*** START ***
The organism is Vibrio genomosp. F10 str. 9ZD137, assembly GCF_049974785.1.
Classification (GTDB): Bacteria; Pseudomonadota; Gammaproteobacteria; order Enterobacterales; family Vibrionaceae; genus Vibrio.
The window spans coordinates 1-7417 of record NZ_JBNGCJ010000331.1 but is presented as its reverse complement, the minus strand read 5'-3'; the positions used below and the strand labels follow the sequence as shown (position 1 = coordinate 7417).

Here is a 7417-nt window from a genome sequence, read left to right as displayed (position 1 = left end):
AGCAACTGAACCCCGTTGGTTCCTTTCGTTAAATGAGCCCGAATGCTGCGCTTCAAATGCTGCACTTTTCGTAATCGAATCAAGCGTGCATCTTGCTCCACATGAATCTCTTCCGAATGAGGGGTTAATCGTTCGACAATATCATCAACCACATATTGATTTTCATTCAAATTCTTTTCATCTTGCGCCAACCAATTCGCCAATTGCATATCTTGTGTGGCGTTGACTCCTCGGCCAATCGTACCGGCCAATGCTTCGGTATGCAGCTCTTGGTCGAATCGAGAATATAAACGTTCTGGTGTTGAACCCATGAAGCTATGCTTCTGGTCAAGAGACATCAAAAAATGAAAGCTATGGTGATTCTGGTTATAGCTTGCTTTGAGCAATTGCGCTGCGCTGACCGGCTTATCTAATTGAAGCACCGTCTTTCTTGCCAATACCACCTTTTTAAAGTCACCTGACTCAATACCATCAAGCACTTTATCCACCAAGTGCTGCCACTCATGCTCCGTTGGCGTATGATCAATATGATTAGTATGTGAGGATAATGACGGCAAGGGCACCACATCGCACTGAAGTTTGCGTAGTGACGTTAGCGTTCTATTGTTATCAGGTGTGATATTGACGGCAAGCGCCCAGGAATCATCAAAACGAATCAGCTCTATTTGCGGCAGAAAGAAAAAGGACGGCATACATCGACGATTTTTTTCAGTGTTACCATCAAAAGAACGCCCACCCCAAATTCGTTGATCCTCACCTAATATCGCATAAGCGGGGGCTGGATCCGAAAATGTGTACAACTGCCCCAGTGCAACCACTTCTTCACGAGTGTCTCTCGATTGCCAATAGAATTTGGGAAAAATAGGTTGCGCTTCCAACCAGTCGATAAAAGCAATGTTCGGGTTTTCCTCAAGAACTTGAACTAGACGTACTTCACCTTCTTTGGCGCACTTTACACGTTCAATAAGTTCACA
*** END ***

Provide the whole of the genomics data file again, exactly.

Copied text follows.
The organism is Vibrio genomosp. F10 str. 9ZD137, assembly GCF_049974785.1.
Classification (GTDB): Bacteria; Pseudomonadota; Gammaproteobacteria; order Enterobacterales; family Vibrionaceae; genus Vibrio.
The window spans coordinates 1-7417 of record NZ_JBNGCJ010000331.1 but is presented as its reverse complement, the minus strand read 5'-3'; the positions used below and the strand labels follow the sequence as shown (position 1 = coordinate 7417).

Here is a 7417-nt window from a genome sequence, read left to right as displayed (position 1 = left end):
AGCAACTGAACCCCGTTGGTTCCTTTCGTTAAATGAGCCCGAATGCTGCGCTTCAAATGCTGCACTTTTCGTAATCGAATCAAGCGTGCATCTTGCTCCACATGAATCTCTTCCGAATGAGGGGTTAATCGTTCGACAATATCATCAACCACATATTGATTTTCATTCAAATTCTTTTCATCTTGCGCCAACCAATTCGCCAATTGCATATCTTGTGTGGCGTTGACTCCTCGGCCAATCGTACCGGCCAATGCTTCGGTATGCAGCTCTTGGTCGAATCGAGAATATAAACGTTCTGGTGTTGAACCCATGAAGCTATGCTTCTGGTCAAGAGACATCAAAAAATGAAAGCTATGGTGATTCTGGTTATAGCTTGCTTTGAGCAATTGCGCTGCGCTGACCGGCTTATCTAATTGAAGCACCGTCTTTCTTGCCAATACCACCTTTTTAAAGTCACCTGACTCAATACCATCAAGCACTTTATCCACCAAGTGCTGCCACTCATGCTCCGTTGGCGTATGATCAATATGATTAGTATGTGAGGATAATGACGGCAAGGGCACCACATCGCACTGAAGTTTGCGTAGTGACGTTAGCGTTCTATTGTTATCAGGTGTGATATTGACGGCAAGCGCCCAGGAATCATCAAAACGAATCAGCTCTATTTGCGGCAGAAAGAAAAAGGACGGCATACATCGACGATTTTTTTCAGTGTTACCATCAAAAGAACGCCCACCCCAAATTCGTTGATCCTCACCTAATATCGCATAAGCGGGGGCTGGATCCGAAAATGTGTACAACTGCCCCAGTGCAACCACTTCTTCACGAGTGTCTCTCGATTGCCAATAGAATTTGGGAAAAATAGGTTGCGCTTCCAACCAGTCGATAAAAGCAATGTTCGGGTTTTCCTCAAGAACTTGAACTAGACGTACTTCACCTTCTTTGGCGCACTTTACACGTTCAATAAGTTCACA